The easiest way to minimise the amount of inheritance tax you pay is to keep your estate below the inheritance tax threshold. If you have any questions regarding your estate and whether it falls above or below the threshold, one of our advisers will be happy to talk you through your personal situation over a free Zoom call.
What is the inheritance tax threshold?
For individuals, the inheritance tax nil-band is £325,000.
What does this mean?
This means that if the total value of your estate is under £325,000, there will be no inheritance tax to pay. If the value of your estate exceeds this, there will be inheritance tax to pay. The rate is usually 40% on anything above this amount.
For example, if you were to accumulate an estate worth £850,000, the first £325,000 of this would be exempt from inheritance tax. This would mean that the remaining £525,000 would be taxed. At the current IHT rate of 40%, you would be expected to pay £210,000
Inheritance Tax Threshold Rules
This nil-rate IHT band is transferrable to a spouse or civil partner, meaning that there is a total nil-band of £650,000 for couples. Whilst IHT thresholds normally change on 6th April each year, the current main threshold has been frozen until the tax year 2020/21. The current thresholds of £325,000 or £650,000 apply to deaths from 6th April 2009 to 5th April 2021.
However, the £325,000 threshold may be higher depending on your personal circumstances. It may even exceed £1 million – here’s how.
Inheriting a home
We’ve already established that no inheritance tax is due on the first £325,000 of any estate, and that anything above this is subject to a 40% tax. However, it is important to know that you may be eligible to pay less if you decide to leave behind your home to your children or grandchildren (this also includes any adopted or fostered children you may have.)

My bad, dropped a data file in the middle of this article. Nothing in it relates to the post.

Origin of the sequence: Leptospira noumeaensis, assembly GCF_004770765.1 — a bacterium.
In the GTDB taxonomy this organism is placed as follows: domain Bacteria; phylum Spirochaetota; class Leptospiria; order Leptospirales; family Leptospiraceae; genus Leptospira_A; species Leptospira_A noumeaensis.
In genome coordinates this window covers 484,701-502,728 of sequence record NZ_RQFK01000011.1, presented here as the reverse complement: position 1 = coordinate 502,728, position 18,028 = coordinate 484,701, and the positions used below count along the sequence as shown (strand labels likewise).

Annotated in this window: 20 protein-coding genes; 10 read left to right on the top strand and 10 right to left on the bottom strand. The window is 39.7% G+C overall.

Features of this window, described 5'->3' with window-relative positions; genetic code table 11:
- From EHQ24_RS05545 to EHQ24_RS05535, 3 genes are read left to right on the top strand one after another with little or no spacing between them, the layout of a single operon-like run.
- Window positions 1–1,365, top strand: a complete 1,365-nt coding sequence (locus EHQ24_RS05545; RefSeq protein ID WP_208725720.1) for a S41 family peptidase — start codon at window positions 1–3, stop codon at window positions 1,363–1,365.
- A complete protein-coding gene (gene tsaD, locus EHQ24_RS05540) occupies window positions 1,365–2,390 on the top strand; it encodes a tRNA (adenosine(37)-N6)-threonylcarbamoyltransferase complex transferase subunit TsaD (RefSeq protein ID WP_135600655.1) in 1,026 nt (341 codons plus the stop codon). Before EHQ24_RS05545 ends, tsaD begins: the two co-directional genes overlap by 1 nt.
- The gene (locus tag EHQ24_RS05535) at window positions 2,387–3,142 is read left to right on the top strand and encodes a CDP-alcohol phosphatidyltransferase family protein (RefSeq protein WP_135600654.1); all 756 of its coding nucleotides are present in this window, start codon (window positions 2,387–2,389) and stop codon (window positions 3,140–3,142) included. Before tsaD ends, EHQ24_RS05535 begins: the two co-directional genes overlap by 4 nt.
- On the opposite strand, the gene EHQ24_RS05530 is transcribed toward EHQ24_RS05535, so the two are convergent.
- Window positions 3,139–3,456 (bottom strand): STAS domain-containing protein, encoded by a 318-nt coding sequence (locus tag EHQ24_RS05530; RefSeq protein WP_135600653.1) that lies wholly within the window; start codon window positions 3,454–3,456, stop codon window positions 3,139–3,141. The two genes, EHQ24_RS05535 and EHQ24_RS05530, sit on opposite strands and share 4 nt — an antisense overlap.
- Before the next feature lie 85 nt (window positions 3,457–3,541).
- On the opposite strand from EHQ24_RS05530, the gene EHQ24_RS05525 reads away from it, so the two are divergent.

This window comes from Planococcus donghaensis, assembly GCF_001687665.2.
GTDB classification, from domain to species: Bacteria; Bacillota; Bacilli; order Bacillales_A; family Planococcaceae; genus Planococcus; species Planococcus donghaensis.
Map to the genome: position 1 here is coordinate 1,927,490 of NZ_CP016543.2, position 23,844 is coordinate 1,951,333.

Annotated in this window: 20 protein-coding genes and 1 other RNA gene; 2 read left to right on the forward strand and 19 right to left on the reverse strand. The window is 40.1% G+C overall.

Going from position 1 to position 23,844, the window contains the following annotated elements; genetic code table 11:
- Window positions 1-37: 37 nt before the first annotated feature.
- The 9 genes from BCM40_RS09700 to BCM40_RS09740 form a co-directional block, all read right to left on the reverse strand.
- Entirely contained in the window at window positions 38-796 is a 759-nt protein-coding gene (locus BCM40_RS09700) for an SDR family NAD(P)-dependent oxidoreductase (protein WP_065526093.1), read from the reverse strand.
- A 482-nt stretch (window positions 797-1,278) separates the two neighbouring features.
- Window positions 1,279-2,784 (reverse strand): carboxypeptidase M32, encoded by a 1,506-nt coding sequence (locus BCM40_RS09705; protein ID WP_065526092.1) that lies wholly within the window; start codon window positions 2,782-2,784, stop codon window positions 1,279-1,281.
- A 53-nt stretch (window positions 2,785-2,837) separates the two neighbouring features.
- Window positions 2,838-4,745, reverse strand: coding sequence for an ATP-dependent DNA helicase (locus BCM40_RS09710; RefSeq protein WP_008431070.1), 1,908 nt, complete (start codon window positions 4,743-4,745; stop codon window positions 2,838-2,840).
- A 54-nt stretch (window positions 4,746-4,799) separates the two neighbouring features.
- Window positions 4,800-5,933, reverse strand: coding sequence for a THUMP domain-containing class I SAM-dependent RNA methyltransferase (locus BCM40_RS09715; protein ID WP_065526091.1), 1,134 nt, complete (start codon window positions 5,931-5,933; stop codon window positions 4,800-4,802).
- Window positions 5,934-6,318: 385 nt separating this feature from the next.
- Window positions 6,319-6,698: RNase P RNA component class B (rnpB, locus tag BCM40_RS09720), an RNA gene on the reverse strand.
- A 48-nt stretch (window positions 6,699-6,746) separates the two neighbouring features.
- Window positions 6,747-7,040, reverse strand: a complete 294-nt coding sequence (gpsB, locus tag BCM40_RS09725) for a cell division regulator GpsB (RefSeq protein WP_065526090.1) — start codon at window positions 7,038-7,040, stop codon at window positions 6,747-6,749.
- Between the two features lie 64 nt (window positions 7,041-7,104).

Why is this?
Passing on a home to direct descendants makes you eligible for two tax free allowances:
- £325,000 – the standard IHT allowance
- £175,000 – what is known as a ‘residence nil rate band’. In place since 2015, this is an additional allowance you’ll receive on top of the existing IHT allowance of £325,000, if you pass your home on to your children or grandchildren.
What does this mean for me?
This means that there may not be any inheritance tax to pay on the first £500,000 (£325,000 + £175,000) of your estate, therefore increasing your tax free amount. However, there are some important things to be aware of:
- The additional £175,000 allowance only applies if the value of your estate is below £2 million
- For estates worth more than £2 million, the main residence allowance decreases by every £1 for every £2 above £2 million that the estate is worth
John has an estate worth £750,000 and he has decided to leave it to his children when he dies. This means that no inheritance tax will be charged on the first £500,000 (£325,000 standard IHT allowance + £175,000 nil rate band) of his estate, and only on the remaining £250,000. There will be a 40% on this amount, leaving a tax bill of £100,000 to be paid.